Wyoming Wild Horse Coalition - please make a standing offer that you will take all estrays, no strings attached, and I bet you would never have to write another article like this. If there is no problem in finding these horses homes I don't even see why this is an issue. Obviously you knew where the horses where sold, why wasn't your behind there with a number in your hand? If you didn't know until later why didn't you find the buyer and offer him a small profit to take them out of the slaughter pipeline? There are many things you could have done at minimal investment to acquire the horses. How about some action instead of the editorial.


North America was built on the backs of horses.

They should be left alone; not slaughtered. Anyone who advocates slaughtering horses has no conscience or heart.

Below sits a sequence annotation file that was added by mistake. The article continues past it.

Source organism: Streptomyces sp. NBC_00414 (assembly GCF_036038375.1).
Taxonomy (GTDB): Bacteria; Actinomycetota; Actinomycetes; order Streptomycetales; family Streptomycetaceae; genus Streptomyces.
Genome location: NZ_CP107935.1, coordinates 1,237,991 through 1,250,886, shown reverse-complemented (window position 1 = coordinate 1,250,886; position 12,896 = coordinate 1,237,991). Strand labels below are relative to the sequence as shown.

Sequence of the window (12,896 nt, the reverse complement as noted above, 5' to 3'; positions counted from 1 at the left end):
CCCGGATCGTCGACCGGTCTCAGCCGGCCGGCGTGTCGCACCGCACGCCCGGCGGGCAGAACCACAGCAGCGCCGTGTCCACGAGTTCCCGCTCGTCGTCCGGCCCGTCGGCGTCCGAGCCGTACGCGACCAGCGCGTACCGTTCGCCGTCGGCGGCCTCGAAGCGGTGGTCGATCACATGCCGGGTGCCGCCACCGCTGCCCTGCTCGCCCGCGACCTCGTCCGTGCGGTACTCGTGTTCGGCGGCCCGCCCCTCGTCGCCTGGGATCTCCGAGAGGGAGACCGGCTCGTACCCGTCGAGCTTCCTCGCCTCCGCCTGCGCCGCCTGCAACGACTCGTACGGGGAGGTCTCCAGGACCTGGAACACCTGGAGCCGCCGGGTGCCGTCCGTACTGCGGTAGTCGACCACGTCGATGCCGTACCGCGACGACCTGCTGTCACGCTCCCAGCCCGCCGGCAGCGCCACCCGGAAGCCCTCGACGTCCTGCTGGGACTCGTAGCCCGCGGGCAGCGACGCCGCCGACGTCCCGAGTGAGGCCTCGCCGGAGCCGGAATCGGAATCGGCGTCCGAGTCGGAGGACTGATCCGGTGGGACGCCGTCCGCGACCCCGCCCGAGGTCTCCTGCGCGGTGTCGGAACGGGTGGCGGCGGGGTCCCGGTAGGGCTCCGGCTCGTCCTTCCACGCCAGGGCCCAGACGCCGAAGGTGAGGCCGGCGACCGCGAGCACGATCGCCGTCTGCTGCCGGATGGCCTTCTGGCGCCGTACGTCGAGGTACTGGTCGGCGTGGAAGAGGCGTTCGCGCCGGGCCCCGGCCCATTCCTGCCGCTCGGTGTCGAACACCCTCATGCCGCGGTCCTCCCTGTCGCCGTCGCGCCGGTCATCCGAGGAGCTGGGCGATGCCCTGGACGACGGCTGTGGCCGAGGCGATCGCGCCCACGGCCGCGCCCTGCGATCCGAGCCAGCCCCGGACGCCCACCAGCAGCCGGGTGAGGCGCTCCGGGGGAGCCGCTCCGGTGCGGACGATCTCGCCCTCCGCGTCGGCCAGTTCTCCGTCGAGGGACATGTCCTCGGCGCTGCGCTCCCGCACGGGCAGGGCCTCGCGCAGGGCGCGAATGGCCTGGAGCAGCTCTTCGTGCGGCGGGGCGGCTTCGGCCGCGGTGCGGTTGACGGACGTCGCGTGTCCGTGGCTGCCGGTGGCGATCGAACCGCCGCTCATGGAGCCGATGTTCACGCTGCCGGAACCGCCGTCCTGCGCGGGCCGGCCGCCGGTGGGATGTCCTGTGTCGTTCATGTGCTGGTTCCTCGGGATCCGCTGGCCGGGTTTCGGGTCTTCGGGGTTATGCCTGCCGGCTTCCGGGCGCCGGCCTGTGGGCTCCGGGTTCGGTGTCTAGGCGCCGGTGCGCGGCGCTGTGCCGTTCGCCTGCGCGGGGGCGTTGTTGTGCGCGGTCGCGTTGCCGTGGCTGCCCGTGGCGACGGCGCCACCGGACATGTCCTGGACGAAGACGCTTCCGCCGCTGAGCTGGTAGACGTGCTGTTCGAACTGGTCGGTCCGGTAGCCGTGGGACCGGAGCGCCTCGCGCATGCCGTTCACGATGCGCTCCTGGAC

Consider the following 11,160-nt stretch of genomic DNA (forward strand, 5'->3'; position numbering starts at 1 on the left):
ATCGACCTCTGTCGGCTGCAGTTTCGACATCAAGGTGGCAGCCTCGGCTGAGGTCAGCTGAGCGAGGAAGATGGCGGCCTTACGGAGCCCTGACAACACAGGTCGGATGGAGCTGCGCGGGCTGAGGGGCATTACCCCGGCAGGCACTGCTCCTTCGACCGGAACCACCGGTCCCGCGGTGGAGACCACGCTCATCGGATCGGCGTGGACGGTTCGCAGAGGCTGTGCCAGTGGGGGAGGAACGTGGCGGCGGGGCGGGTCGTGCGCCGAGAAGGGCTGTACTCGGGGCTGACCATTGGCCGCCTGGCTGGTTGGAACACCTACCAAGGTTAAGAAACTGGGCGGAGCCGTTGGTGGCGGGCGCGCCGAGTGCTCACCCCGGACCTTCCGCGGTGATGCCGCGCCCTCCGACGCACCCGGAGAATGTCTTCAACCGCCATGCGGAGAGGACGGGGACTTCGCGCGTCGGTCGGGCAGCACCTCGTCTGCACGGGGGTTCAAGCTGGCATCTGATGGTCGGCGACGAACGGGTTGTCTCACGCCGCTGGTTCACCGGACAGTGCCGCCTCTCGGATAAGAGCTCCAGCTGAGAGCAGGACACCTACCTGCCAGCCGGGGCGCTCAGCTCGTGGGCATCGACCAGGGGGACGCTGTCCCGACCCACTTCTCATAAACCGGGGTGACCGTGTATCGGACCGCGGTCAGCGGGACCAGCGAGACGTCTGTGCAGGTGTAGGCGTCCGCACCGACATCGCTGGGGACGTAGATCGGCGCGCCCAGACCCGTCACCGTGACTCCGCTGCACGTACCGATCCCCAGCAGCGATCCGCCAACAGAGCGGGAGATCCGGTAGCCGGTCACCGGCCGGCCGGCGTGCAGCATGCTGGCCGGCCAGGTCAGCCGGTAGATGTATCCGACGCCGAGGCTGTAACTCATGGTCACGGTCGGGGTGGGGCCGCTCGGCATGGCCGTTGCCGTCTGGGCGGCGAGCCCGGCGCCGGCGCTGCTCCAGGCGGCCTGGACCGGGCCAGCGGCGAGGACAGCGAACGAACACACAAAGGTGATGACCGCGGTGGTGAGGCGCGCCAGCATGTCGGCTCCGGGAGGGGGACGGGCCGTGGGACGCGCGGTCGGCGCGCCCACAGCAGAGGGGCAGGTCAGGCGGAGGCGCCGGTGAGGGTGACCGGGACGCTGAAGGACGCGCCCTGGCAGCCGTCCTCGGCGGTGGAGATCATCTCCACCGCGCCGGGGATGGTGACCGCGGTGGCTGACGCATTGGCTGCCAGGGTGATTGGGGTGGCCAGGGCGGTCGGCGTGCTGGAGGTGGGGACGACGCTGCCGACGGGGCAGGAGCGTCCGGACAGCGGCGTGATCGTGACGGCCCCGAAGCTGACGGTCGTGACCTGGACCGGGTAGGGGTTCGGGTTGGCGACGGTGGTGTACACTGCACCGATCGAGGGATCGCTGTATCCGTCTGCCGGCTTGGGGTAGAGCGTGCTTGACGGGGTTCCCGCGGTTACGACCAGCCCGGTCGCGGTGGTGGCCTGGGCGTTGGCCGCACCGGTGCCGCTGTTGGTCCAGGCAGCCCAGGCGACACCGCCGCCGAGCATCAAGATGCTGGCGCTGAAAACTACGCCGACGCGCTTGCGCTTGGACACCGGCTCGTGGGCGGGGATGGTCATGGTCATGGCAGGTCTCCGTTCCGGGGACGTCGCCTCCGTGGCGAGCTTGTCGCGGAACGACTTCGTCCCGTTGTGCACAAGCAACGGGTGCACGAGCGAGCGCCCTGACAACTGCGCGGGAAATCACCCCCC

Thank you Patricia Fazio for pointing out that neither the BLM nor the Wyoming Livestock Board acted within the spirit of the laws to protect horses, whether they are classified as "wild' or 'estray' according to their own directives. By failing to notify the public of the chance to adopt these horses, sending them to slaughter immediately, both entities knowing violated the spirit of the law and possibly the letter of the law as well. The 1971 federal law protecting free roaming and wild horses and burros was precisely so worded so that there would not be these situations where horses could be driven from federal protection onto state or private lands and thereby an entity like the Wyoming Livestock Board could claim they had the authority to round them up and slaughter them up as they pleased. The reason this keeps occurring is that the amendments to the 1971 law contradict the clear intention of the law that horses, whether they are called wild or free roaming or estray should not be harassed or rounded up by any agency, including the BLM, as they have become part of a natural herd existing on public land. The notion that they are part of the public land itself, not to be removed, and remain part of it even if they leave federal land, is the meaning which is being lost here. This has led to the absurdity, because of the Burns Amendment, which was never authorized by a vote in Congress, that a wild horse may be sent to slaughter once it is captured because by definition it is no longer "wild" or "free roaming" and therefore has lost its federal protection by law ! No ! The 1971 law's original intention was that their right to exist on public land was inalienable like the natural right of the citizens themselves who own the federal lands. The original intention which has been contradicted by the amendments was that it should be impossible for them to be sold into slaughter. This the BLM has betrayed, Judas like, by claiming to follow the letter of the 1971 law while in fact violating the spirit or original intent of the law.